Relative foster care has grown since the 1980s to encompass nearly a quarter of the foster-youth population - about 124,000 kids, according to federal data. Nationwide, over two million children live under relatives’ care without parents, including households outside the foster care system.Recent studies on kinship foster care indicate that kids placed with relatives generally have more contact with birth parents when possible and are less likely to shift to different homes. Moreover, relatives share a familiar culture and language.
Yet according to research by the liberal think tank Urban Institute, compared to non-relative foster parents, kin caregivers face additional challenges: they are usually older and poorer, with worse health and lower education levels.
Advocates view subsidized guardianship as a crucial alternative mid-way between parental and kin relations. Becoming a guardian enables relative caregivers to solidify their authority without officially taking over the parent’s role, which could create tension in the family.
Rose Canales, 62, a retired medical assistant in Union City, near San Francisco, is as close to being a mother to her 15 year-old nephew Michael as she could ever be. She began raising him ten years ago, when her sister Theresa’s substance abuse pushed Michael and his siblings into public custody. Canales became Michael’s guardian under California’s Kin-GAP program, which provided a formal legal bond as well as a crucial supplement to the family’s modest income.
Canales says she wanted Michael to have a permanent home with her after seeing what happened to his older sister Desiree: shuffling through various foster homes, she became emotionally scarred and alienated from the family in her teens.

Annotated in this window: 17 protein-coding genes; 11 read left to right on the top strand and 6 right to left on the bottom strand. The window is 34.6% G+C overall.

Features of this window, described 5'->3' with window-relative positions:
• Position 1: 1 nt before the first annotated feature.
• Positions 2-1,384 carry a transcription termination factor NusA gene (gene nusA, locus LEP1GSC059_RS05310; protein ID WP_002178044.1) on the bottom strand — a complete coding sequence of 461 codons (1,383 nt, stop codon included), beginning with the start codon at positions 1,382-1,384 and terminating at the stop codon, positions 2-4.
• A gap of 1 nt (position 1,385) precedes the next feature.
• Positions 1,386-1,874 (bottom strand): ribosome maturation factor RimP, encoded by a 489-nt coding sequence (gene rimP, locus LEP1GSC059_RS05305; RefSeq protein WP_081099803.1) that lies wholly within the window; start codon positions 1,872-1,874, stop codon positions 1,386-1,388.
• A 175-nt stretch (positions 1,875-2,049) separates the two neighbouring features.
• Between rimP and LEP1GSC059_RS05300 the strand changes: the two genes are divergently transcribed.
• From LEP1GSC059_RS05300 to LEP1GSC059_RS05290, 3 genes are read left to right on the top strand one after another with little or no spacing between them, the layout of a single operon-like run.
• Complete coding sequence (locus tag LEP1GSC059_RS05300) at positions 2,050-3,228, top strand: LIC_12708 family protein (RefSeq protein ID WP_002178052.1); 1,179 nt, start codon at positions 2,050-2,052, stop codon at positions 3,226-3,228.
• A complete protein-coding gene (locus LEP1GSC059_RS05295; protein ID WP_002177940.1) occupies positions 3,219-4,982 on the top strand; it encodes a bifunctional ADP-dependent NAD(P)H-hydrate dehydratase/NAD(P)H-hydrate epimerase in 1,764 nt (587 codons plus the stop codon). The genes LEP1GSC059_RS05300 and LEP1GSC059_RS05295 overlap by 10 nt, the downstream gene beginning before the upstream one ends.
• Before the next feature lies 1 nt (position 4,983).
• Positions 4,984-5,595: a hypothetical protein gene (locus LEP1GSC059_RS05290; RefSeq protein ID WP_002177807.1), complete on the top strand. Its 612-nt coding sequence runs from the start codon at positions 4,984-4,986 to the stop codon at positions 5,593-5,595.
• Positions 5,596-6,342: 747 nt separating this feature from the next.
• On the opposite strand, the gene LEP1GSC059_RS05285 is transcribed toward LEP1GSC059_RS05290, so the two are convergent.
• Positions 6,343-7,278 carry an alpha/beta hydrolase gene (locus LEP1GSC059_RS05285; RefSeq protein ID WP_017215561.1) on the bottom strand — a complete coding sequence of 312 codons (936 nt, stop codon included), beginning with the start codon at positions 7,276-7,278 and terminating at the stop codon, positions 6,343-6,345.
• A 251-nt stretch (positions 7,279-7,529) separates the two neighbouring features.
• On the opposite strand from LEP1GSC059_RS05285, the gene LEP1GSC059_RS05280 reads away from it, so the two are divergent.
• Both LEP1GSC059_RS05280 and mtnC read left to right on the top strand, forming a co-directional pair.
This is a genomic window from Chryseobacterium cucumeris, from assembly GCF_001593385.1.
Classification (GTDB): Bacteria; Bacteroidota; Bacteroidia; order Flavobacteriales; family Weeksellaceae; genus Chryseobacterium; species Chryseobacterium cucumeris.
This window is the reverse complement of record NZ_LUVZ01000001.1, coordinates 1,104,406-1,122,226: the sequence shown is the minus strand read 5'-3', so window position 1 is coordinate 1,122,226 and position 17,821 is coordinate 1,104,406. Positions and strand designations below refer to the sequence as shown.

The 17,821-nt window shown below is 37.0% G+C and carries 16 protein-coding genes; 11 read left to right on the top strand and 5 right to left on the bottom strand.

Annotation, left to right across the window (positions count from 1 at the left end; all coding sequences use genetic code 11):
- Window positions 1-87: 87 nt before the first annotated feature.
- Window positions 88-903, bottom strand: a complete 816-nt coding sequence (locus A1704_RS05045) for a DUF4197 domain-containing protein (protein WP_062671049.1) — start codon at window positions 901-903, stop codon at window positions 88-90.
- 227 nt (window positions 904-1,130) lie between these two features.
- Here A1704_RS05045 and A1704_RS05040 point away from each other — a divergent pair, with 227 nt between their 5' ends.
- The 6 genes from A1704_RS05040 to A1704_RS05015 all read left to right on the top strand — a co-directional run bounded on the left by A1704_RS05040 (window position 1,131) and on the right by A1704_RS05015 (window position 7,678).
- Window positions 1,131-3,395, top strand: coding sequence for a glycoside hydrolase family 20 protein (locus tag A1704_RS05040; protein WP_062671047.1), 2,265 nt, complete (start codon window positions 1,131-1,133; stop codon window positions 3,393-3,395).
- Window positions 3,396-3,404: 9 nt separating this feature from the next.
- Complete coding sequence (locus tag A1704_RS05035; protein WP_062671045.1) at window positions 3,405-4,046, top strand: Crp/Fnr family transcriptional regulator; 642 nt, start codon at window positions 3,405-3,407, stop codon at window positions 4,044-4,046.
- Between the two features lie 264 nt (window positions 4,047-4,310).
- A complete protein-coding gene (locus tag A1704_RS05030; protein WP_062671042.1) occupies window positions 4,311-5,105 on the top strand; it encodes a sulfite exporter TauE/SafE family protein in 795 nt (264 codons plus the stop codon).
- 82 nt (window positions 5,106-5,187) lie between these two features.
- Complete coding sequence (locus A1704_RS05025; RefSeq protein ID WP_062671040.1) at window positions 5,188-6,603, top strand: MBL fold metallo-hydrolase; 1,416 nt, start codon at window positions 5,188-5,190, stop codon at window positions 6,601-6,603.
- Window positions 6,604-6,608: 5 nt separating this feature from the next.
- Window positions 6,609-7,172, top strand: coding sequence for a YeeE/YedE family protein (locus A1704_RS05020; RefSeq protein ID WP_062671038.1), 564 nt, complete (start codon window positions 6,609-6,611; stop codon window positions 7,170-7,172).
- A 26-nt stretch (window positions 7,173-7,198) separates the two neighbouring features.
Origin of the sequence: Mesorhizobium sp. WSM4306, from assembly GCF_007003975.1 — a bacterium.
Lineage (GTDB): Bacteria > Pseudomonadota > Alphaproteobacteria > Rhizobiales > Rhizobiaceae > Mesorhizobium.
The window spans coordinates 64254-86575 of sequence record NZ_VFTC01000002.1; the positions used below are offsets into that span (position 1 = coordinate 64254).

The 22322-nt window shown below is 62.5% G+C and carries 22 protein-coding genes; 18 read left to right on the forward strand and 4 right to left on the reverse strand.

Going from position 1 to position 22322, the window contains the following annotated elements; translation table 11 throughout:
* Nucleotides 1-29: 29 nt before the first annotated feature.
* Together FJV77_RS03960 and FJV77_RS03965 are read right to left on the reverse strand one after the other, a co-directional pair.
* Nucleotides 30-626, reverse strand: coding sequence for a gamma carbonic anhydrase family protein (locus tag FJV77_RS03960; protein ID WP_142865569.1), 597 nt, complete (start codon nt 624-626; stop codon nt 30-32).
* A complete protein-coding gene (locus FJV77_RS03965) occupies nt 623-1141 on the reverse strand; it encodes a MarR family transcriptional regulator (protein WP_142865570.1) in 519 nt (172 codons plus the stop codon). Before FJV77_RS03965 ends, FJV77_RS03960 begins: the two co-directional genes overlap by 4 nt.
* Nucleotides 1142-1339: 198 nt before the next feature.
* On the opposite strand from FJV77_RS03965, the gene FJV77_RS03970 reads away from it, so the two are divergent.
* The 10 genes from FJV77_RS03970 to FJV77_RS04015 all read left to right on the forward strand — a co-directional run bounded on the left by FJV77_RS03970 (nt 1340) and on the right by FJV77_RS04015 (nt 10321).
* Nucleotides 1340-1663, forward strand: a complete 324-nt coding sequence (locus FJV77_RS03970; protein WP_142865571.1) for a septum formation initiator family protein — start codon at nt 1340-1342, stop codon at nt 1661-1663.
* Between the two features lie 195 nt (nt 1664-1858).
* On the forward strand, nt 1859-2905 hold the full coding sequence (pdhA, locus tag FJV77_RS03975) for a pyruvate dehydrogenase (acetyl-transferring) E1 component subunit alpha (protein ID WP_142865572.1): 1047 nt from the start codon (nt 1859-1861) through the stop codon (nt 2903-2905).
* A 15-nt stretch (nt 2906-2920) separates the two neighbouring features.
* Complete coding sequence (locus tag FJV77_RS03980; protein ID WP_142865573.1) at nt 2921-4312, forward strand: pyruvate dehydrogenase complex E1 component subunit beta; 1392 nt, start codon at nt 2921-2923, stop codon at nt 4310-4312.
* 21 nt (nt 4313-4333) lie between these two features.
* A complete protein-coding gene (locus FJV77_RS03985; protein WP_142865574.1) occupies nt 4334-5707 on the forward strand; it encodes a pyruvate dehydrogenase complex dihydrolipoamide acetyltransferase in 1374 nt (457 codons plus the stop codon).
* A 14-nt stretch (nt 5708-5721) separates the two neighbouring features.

“I wanted stability, and I wanted a structured life,” Canales says. “Stick it out, and just have that child stay in one place with the family.”
Yet Michael’s maternal ties remained a delicate issue. He clung to Theresa as a young boy, Canales recalls, planting himself by the door awaiting her visit. Hopes of reunification vanished tragically when Theresa lost her struggle with substance abuse in 1999.
Later, given the choice of being adopted, Canales says, Michael told her, “‘Please don't think that it's because I don't love you. I do. But I really want my mom's last name.’”
“He still felt that connection,” she says, “especially after she died.”
Subsidized guardianship opens the door to co-parenting
Guardianship enabled Jaunice Johnson, 46, of Chicago to hold onto her role as a mother after crippling depression made her unable to care for her children. Chrissy, Debra and Robert were initially placed in foster care with their godparents. But over time, Jaunice recalls, she sensed that the children were troubled and discovered their caregivers were physically abusing them. Jaunice’s sister Carol then took custody of the children and became their guardian under Illinois’s subsidized-guardianship program.
The sisters “co-parented” the children through their middle- and high-school years while Jaunice underwent treatment. Today, the extended family continues to move forward together: as Robert and Debra pursue college degrees, Jaunice, who considers herself recovered, is working toward hers.
As a guardian, “[Carol] was not looking to take my children,” says Jaunice. “She was willing to take custody of them so that they could be nurtured back to health, and that I would be able to be with them and be their mother again.”
Guardianship also liberated Jaunice from oversight by caseworkers. State foster care authorities typically place tedious restrictions on caregivers, such as requiring approval for out-of-state vacations or parental visits.
While the government has instituted broad surveillance to ensure foster children’s safety, critics say it often creates needless hassles for close relatives providing long-term care. They also warn that the system might apply protective measures unevenly: in Jaunice’s case, restrictions on contact with her children made it harder to detect their mistreatment in foster care.
Donna Butts, executive director of Generations United, an advocacy group representing grandparent caregivers, says that under the rigid rules of foster care, “it's the extra bureaucracy and intrusiveness that keeps the grandparents from doing what grandparents and parents do well, which is raise children.”